Removalist Dropped My Gas Heater, Who Should Pay and How Much?

Hey Guys,

I moved houses and in this process my gas heater was stacked upside down at the top of a 2.5m high truck. Being so high up was a struggle for the removalist to unpack the heater. Which ultimately resulted in the heater being dropped and damaged beyond repair.

Here’s the interesting part. After much back and forth, the removalist has offered to pay $550 for damaging the heater. They consider this to be the depreciated value of the heater.

My problem is, since the heater in unrepairable I would need to fork out $1300 for a replacement heater. My model has since been superseded, though the current Renni of the same heat output is $1300.

Should the removalist provide a replacement because they broke the heater ($1300), thus causing me to be in this situation?

Or

Should the removalist pay the depreciated value and I’m out of pocket the remainder $750?

Some additional notes -
1) I paid the removalist $800 to move my two bedroom apartment.
2) I have tried and failed the reach an agreement though the Department of Fair Trading
3) I am meeting with a lawyer next week for their advice on how to proceed.

Poll Options

  • 132
    The removalist pays the depreciated value ($550) and I pay the balance ($750).
  • 56
    The removalist pays to replace the heater ($1300), even if only a new model is available.

Comments

  • +2 votes

    Tricky situation. I'm not sure. Interested to read others' opinions

  • +20 votes

    thought the removalist would have had insurance for their work

    •  

      They do, though oddly they have opted not to use it. They have offered to use their insurance if I’m willing to pay their $300 excess.

      • +38 votes

        why would you have to pay THEIR excess? sounds dodgy, if they broke your heater they should provide you a replacement heater

        • +1 vote

          They did point out that their TOS states that I need to pay their excess of $300 if they damage my goods. Initially they used this to say “by you time you pay the excess, it wouldn’t be worth pursuing your faulty heater”.

        • +8 votes

          @BarginingBob:
          This is actually pretty standard practice. All the big firms are the same. They damage your stuff, you pay an excess to put in claim for replacement - irrespective of where the fault lies. So you'd be out $300 additional to get a replacement $1300 heater.
          Perhaps you can get the payout, buy a cheaper heater, and break even

        • +2 votes

          @elvino: Just seem’s unreasonable to me, paying their excess if they damage our stuff. Given that they offered to pay $550 I’m not sure why they wouldn’t just pay the excess themselves.

        • +3 votes

          @BarginingBob: It's in the TOS you agreed to - seems very cut and dry to me.

        • +2 votes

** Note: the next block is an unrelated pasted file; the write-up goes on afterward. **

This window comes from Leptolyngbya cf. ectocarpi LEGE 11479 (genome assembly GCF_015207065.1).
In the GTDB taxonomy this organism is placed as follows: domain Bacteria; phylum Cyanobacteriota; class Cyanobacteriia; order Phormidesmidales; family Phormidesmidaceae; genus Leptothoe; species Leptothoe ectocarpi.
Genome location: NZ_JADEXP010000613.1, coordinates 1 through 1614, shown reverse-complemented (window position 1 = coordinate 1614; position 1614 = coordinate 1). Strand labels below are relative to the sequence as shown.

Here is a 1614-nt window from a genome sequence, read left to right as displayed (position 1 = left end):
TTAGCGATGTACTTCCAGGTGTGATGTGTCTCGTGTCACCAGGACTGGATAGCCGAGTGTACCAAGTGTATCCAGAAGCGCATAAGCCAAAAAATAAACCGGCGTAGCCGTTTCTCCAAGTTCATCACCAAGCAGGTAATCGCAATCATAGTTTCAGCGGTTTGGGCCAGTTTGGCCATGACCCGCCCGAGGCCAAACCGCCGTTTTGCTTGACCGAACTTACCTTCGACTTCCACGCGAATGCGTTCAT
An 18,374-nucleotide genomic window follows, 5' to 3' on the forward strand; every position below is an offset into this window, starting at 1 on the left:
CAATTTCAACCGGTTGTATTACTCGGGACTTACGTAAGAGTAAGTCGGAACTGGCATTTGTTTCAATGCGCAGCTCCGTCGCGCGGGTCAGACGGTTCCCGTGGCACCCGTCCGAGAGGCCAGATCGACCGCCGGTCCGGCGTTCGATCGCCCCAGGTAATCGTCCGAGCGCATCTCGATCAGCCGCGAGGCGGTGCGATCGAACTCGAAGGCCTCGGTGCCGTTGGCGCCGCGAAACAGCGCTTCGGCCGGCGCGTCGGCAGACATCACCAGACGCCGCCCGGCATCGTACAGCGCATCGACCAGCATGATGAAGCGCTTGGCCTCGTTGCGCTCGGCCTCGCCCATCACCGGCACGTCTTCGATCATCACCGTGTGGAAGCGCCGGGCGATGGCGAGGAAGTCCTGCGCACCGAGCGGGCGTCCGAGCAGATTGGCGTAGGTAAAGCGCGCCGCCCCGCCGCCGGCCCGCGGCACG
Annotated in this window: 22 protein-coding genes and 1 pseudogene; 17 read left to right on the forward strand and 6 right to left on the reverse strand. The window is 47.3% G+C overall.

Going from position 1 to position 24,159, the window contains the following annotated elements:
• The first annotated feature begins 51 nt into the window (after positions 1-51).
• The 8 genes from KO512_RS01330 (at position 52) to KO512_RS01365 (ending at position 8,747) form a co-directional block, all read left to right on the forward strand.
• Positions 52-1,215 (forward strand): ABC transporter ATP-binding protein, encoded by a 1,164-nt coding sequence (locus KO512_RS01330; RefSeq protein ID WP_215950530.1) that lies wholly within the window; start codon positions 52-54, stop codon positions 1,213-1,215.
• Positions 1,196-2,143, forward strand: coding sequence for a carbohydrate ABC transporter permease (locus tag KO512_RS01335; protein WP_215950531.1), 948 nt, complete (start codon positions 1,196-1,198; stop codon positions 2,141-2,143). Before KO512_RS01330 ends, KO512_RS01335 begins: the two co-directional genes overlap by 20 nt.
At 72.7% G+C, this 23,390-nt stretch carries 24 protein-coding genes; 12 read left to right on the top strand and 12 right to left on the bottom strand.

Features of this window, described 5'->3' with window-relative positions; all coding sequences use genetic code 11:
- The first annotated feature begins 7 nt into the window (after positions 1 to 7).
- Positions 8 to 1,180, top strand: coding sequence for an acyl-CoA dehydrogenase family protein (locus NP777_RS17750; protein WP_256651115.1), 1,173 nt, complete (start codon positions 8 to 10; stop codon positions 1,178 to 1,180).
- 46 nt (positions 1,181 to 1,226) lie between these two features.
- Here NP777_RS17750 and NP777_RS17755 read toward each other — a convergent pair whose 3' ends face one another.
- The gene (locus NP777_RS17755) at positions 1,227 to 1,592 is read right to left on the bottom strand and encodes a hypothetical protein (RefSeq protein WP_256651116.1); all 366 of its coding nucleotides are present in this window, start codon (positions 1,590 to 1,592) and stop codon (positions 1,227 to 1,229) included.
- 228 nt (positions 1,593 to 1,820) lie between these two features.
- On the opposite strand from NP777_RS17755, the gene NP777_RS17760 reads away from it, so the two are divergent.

I would say the $550 is your $800 less their general costs (2 movers @ $40ish/hour for 2-3 hours, + truck). Theyre attempting to cover their costs here.

        • +1 vote

          @BarginingBob:
          Because their premium would go up if they make a claim.

        • +1 vote

          @BarginingBob:

          If you are going to claim in their insurance, don't forget to include the new 65" OLED TV they broke. Wink wink! ;)

      •  

        Do you have home and contents insurance? That might cover it. Otherwise I'd go down to $1,000 and that's it. While the notion of "depreciated value" isn't unreasonable, unless you can get a replacement (used) heater similar to the one that they broke, that "depreciated value" isn't actually relevant.

  •  

    Your right, it’s a tricky situation. I’m not overly benefiting if they give me a newer replacement heater either. The current model still has the same heat output and features. If anything I’ve had to be without my gas heater for the past month or so which really isn’t fair for me given that the removalist put me in this situation.

    On the flip side, if they only pay $550 and I need to pay $750. This would blow out my removalist cost. This means I would have to pay a total of $1550 just to move my two bedroom apartment. Which I feel isn’t fair on me at all.

    But the question is, what is fair and reasonable for both parties?

    • +1 vote

      Look - this looks close enough that I think you should either accept what they have offered or take the risky option and sue. I have no experience in this, but you might win. On the other hand - have you looked at buying a second hand one? The reasonable cost for them to offer is what it costs you to get a replacement heater that is in the same condition (or better if no equivalent is around).

      I’d go out and buy a good second hand replacement and tell them to pay for that in full. If they refuse, then sue and I’d imagine you’d win.

    •  

      Pay the $300 excess.

  •  

    Have moved houses numerous times with movers with insurance, and made many claims for damage (it always happens).
    First things first, did you have separate insurance with the mover? If so, did you agree to a % of the total value, or actual replacement? These are important as it gauges expected remuneration.